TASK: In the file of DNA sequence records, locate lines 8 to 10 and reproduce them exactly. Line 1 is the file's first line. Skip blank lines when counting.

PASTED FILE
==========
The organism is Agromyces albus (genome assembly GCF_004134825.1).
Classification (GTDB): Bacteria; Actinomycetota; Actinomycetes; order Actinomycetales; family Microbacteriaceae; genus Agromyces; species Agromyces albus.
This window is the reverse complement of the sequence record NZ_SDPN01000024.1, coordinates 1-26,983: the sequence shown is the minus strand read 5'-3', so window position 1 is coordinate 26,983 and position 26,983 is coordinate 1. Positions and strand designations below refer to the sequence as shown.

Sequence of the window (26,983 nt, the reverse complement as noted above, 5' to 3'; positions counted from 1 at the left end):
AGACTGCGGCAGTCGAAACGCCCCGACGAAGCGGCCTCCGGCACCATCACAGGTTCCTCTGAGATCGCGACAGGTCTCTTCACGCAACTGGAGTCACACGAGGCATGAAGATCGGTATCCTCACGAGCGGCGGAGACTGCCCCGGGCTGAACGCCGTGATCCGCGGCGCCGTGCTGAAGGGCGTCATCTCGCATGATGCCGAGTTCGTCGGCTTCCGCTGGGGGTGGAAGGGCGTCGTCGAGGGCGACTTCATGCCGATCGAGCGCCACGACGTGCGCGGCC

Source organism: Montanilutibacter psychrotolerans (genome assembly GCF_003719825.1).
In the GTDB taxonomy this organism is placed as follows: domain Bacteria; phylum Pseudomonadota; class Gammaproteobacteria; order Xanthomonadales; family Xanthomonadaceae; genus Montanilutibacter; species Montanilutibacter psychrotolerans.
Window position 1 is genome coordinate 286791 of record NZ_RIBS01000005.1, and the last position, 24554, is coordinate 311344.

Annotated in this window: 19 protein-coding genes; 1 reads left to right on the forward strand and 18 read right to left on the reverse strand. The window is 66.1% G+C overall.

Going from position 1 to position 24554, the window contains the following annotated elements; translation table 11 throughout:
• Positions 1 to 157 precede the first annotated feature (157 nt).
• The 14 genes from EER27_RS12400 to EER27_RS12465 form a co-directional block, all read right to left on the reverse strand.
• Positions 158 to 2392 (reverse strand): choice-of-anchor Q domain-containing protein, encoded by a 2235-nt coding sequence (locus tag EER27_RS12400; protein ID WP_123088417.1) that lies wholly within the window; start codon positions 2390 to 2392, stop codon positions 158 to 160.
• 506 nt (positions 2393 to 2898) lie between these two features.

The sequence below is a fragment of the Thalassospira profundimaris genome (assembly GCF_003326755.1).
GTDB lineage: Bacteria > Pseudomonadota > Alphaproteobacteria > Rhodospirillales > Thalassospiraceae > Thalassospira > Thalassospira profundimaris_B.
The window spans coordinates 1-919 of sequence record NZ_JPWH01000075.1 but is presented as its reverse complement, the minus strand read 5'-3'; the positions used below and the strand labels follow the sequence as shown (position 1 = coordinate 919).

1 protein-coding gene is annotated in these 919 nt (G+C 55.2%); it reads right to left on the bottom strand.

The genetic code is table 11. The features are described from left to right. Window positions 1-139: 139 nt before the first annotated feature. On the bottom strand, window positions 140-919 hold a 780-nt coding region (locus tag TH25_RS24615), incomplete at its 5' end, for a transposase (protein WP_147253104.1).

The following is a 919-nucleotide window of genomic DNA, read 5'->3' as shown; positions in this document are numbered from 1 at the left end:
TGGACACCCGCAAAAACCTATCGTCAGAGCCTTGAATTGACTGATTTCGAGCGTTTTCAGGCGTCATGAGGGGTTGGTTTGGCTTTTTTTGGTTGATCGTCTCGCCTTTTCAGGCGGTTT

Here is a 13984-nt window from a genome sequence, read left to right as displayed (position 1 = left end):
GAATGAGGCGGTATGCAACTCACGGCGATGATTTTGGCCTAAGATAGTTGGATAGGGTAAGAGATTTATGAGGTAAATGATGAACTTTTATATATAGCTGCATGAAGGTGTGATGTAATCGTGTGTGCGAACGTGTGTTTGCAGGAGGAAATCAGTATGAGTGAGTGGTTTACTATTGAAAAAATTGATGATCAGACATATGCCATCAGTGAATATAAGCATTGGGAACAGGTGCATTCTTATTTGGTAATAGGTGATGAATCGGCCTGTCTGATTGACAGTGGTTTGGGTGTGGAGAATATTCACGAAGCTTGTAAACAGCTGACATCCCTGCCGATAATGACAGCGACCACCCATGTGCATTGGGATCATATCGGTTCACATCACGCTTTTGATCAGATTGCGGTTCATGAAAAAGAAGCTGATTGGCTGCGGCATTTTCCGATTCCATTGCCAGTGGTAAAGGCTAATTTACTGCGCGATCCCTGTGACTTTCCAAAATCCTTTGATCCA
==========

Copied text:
Window position 1 is genome coordinate 286791 of record NZ_RIBS01000005.1, and the last position, 24554, is coordinate 311344.

Annotated in this window: 19 protein-coding genes; 1 reads left to right on the forward strand and 18 read right to left on the reverse strand. The window is 66.1% G+C overall.

Going from position 1 to position 24554, the window contains the following annotated elements; translation table 11 throughout: